Quilting, Farming, Variety

Monday, May 1, 2017

The Old Home Place and the Fields

After church one Sunday, I asked my husband to drive past the old home place and the fields where I grew up. Many big houses had been built in what used to be grown-over, wooded land, and houses that at one time were grand, in comparison to ours, now looked run down, and some even boarded up in front.

As the old home place and the fields, so changed now, came into view, I seemed to be grasping for something that couldn't be attained. I wanted to walk in the field where cucumbers and watermelons grew. I wanted to stand in the little pine thicket, once set on fire by lightning. I wanted to sit beneath a cedar at the edge of the strawberry patch and smell the sweetness of the ripe, red berries. I wanted to scrape soapstone from the banks of the ditch by the old garden, and put my foot in the branch where my paper dolls swam and crawdads grabbed eagerly for a piece of fat meat dangling from a string. I wanted to scour the hillside looking for the rocks that made our playhouses, and maybe find a glass mason jar lid from which our dolls had been fed. I wanted to taste the golden molasses, cooked at the old sorghum mill, and roll down the pile of pummies, swarming with yellow jackets and wasps. And most of all, I wanted to be where the old house had been, to see if something of it might still be there.
We drove across the top of Turkey Mountain, and I wondered if the trail we walked every day, to catch the school bus, was still there. I wondered if the sawdust pile and the slabs, on the side of the hill, had rotted away; I wanted to build another "cabin" with the slabs.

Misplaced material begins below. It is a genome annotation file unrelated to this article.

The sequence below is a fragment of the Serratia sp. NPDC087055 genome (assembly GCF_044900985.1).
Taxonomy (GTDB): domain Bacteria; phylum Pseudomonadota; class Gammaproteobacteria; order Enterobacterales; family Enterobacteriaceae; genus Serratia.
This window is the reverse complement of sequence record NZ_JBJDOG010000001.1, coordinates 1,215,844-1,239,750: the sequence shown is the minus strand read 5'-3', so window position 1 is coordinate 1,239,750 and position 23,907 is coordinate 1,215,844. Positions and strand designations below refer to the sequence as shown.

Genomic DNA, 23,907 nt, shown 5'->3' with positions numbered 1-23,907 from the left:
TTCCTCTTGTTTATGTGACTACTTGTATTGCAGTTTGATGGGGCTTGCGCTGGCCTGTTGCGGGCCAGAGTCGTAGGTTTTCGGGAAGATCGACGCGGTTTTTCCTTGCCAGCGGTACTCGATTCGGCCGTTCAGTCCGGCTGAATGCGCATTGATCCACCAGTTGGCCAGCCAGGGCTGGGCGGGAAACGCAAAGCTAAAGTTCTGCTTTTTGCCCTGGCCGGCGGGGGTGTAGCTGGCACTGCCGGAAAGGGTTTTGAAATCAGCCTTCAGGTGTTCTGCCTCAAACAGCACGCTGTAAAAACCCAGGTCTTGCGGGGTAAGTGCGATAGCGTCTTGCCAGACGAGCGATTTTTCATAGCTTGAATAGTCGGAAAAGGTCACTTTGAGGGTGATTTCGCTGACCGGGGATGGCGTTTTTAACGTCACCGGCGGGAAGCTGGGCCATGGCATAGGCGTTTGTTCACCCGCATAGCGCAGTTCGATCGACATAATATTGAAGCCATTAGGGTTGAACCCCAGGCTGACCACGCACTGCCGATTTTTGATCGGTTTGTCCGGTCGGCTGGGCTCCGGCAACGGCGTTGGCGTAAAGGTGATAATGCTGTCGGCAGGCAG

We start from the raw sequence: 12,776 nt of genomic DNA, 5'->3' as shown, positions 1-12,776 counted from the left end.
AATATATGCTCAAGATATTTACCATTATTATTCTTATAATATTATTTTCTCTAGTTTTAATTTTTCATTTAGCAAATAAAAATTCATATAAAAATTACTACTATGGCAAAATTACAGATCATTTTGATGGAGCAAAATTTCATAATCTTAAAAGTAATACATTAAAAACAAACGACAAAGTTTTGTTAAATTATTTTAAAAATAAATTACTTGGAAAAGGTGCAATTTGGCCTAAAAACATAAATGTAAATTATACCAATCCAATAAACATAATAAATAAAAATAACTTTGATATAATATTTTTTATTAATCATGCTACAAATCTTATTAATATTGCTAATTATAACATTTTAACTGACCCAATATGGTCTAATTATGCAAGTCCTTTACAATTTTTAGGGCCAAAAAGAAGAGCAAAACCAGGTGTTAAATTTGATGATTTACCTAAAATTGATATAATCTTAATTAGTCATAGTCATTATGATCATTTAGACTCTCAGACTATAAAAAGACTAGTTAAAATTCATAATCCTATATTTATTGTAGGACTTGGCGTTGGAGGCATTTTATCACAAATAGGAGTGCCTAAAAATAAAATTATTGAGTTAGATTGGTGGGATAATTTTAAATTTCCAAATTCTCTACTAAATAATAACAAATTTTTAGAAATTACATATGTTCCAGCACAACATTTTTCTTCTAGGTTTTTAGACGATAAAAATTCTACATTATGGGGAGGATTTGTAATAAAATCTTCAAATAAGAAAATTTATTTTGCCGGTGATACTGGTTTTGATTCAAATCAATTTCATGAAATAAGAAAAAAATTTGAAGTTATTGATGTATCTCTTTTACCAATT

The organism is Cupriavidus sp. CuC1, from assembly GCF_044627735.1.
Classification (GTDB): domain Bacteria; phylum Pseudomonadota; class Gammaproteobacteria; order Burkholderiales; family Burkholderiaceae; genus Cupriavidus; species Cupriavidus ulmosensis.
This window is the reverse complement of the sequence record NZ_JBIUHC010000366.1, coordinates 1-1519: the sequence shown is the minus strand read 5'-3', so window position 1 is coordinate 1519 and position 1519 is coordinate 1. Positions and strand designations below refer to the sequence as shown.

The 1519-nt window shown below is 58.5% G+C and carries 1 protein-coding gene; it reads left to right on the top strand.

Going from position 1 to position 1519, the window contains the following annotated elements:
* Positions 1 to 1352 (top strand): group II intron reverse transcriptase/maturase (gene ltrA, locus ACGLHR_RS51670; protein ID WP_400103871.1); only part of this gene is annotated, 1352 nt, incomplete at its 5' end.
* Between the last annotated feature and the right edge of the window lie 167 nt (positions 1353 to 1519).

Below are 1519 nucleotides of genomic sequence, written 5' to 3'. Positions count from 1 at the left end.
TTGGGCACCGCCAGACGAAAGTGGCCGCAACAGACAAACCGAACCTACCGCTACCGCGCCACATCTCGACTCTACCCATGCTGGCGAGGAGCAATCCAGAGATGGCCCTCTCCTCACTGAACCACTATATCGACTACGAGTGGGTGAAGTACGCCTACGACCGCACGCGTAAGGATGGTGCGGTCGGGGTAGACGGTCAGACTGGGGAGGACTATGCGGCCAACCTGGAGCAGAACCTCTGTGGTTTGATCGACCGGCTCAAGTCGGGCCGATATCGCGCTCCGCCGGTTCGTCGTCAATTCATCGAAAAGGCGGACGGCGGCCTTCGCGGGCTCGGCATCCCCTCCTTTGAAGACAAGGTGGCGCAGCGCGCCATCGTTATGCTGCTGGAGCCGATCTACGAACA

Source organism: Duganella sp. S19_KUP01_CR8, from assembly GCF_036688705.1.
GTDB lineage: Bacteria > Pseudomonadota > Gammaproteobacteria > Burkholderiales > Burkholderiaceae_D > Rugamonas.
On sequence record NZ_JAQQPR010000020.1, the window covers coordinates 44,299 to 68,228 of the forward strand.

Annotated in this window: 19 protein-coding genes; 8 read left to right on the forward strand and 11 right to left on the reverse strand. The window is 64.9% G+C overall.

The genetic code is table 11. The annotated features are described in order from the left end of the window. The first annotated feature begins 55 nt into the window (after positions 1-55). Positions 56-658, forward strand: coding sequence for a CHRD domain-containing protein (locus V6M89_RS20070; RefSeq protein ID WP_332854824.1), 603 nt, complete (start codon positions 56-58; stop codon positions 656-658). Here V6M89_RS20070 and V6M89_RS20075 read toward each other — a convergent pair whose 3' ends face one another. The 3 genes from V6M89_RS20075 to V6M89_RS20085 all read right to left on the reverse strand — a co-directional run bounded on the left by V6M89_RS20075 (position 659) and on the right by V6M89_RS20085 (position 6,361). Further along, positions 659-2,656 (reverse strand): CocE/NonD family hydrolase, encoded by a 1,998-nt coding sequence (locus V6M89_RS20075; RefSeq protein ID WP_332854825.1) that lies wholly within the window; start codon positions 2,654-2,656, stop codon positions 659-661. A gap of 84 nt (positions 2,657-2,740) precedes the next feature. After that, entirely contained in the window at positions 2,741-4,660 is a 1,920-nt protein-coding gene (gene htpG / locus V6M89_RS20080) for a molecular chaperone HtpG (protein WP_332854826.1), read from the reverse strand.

At the bottom of the hill, where the fence ran northward, we left the home place behind and came back to the present. I have a different life now; we've made memories, but nothing as profound as those of a little girl running wild and free over that rocky, hillside farm.

19 comments:

  1. Reading this was wonderful, but brought tears to my eyes. I have those same feelings, and two years ago my sister and I drove home to the little town where we grew up and then to our grandparents old home in the country. It brought back many good memories, but was all so sad and empty. You write beautifully.

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  2. Charlotte, I'm very familiar with those feelings. We used to drive by the old farmhouse that my parents owned near Chanute, KS until I was about 8 years old. We don't do it anymore, the last time the house was so dilapidated, many of the out-buildings were fallen in, and the picket fence around the house yard was gone. You just can't "go home" again. I had many happy memories, much like yours, there, and found it depressing to see the current owners had let it go so badly. Now it's like that even with the little house where I finished my growing-up years in a tiny town not far from where we live now. The little house, built during the oil boom, had suffered when my parents were in old age, and then the man who bought it after they died used it for a rental, without any fixing whatsoever. When it became inhabitable, he sold it for the land, they bulldozed the house, filled in the cellar, and I heard they were going to build an apartment building on the land but I fail to see, in that town, how they would be able to fill the units, but maybe if there weren't many, it would work... Haven't been by there lately, it's sad how blank it is when it used to be fronted by big oak trees and dotted with iris and other perennials and some interesting ornamental trees and bamboo. Ugly now, the house that was once next door is gone and the lot has been filled with old trailer-houses, not sure if they are used for their intended purpose or just for storage, and the house on the other side is gone too. Just blank land where that one stood, with the whole town looking dirty and old and worn out. It almost feels like my childhood has been wiped out with the demolition of that house, but a lot of it was unhappy memories anyway so maybe it is for the best. But I won't go back there again. Like Henny Penny said, so sad and empty. Hugs xoxoxoxo